Author: chatcat76

In suffering, an advocate is born. And also lots of empathy as we see into another's soul. It's a gift...yes, it can actually be a gift. Some are difficult to handle or open, but often they are the ones that serve us well. Undoing the ribbon can be terribly frustrating! Being "un-able" to do what others do at times, causes us to look for other avenues. We don't easily give up. I focus on validation, (yes, we are all crazy!), and my passion... The love of travel! Yep, those two are interesting, and add a service dog in the mix! I base how I am "perceived" by what others say who know me well... "Positive" (you've got to be kidding, I had no clue you were disabled) and my favorite by my personal Mr. Taxi Man, Cleo .... "What a gift to take you places because you leave me with a smile and who would know all you and Mr. Charles deal with - what an honor to serve you"! WOW....does that help when we are beaten down like a nail in sand? Our family and close friends THINK they know us, but those who spend the most time with us and LISTEN to what we are really saying, are those who see who we really are. In fact, those who have their own opinions of myself, I realize are those who are NEVER asked me "what do you think"? They do the thinking for me! We who have a "dis-abling" issue are stronger than imagined. And that's because we are quicker to ask for help on a much higher plane and are more accepting of the answers. "Thy will be done".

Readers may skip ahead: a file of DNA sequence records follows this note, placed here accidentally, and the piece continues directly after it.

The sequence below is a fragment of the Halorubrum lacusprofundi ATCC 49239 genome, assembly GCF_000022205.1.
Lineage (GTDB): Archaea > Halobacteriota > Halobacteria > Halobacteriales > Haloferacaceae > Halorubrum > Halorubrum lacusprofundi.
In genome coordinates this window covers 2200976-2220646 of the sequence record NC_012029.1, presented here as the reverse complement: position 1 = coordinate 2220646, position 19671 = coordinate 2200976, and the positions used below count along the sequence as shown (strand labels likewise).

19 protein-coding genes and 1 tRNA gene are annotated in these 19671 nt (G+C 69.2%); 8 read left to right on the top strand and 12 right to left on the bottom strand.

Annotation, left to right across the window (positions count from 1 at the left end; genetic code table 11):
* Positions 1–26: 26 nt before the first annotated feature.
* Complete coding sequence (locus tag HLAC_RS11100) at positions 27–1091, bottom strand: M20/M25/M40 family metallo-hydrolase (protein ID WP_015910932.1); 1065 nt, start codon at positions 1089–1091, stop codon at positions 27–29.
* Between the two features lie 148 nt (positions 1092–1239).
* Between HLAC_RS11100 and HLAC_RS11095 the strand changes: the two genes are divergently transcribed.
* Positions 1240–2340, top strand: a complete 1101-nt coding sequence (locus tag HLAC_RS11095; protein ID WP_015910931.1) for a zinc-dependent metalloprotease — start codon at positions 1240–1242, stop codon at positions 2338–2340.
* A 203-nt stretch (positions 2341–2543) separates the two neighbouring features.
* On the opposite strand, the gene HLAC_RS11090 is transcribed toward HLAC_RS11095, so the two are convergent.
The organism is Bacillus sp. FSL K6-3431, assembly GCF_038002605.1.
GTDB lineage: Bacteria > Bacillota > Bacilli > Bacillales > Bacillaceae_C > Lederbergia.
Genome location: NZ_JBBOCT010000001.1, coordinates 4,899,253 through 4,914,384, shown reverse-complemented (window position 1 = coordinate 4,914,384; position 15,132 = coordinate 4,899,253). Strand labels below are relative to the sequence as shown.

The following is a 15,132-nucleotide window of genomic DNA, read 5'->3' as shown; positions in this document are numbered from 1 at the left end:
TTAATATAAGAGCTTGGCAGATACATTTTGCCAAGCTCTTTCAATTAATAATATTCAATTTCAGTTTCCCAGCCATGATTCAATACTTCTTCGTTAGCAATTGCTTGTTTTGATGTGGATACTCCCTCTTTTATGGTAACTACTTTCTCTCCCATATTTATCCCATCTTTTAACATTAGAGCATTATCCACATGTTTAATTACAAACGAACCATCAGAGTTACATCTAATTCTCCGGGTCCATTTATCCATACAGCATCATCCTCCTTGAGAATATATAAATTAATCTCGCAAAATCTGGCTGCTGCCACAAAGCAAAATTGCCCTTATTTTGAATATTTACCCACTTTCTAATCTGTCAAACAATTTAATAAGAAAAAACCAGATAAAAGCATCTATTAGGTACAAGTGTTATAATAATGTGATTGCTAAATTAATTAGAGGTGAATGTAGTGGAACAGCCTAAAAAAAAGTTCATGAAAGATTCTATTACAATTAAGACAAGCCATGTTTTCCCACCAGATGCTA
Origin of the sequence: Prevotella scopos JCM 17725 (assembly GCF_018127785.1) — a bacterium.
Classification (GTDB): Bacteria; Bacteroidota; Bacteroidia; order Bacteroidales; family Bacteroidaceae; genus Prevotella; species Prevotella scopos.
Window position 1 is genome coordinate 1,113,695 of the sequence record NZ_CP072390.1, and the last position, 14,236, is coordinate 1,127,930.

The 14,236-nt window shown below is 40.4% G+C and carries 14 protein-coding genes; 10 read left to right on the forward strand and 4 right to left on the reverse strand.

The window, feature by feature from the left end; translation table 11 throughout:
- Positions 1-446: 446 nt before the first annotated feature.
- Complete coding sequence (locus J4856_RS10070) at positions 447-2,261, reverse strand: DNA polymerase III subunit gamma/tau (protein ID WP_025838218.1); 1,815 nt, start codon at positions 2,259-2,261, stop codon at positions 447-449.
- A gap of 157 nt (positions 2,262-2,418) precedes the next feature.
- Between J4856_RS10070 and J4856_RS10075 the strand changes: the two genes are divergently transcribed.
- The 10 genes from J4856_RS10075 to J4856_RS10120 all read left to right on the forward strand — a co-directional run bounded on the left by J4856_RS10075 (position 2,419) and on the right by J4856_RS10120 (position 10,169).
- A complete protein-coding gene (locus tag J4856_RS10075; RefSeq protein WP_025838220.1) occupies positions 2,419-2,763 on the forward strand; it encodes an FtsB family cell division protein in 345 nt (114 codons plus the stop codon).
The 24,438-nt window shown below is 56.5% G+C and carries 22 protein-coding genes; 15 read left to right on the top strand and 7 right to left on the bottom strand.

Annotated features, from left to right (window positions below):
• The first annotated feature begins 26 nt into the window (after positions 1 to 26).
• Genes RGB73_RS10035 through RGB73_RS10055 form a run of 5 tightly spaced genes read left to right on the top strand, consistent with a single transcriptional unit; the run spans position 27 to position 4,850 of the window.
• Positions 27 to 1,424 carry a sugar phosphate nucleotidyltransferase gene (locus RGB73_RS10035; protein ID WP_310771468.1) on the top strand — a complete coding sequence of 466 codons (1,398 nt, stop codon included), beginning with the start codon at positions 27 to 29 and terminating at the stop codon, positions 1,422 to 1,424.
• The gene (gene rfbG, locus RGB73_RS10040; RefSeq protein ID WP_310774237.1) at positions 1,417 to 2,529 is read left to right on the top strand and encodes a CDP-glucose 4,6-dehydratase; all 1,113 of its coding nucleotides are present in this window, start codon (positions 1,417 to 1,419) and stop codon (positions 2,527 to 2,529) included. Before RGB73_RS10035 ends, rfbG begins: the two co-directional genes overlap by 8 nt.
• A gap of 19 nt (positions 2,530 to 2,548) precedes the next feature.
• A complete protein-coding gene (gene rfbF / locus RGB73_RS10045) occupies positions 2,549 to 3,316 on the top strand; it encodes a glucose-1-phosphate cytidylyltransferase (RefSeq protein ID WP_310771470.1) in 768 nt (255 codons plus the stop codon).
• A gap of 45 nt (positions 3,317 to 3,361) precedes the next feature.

Learning about Life in each others shoes…

When I come across something that I can relate too, I like to put it somewhere… why not share here with others, my friends who wear the same size shoes as those in my family.  This is a great story!

Carrying Super Rachel – The Logistics of When Your Wife Is Chronically Ill

Matt and Rachel   ( 

 By Matt Horne

Caring for a chronically ill wife is not what I had envisioned when I was working up the nerve to ask out “that hot girl” who would later become my wife. We were in college and she was on the cross country team. She let me know very early on in the relationship that she had a chronic illness.
Nowadays, it’s just part of life. I’m pretty sure I wouldn’t know what to do with myself if she were well.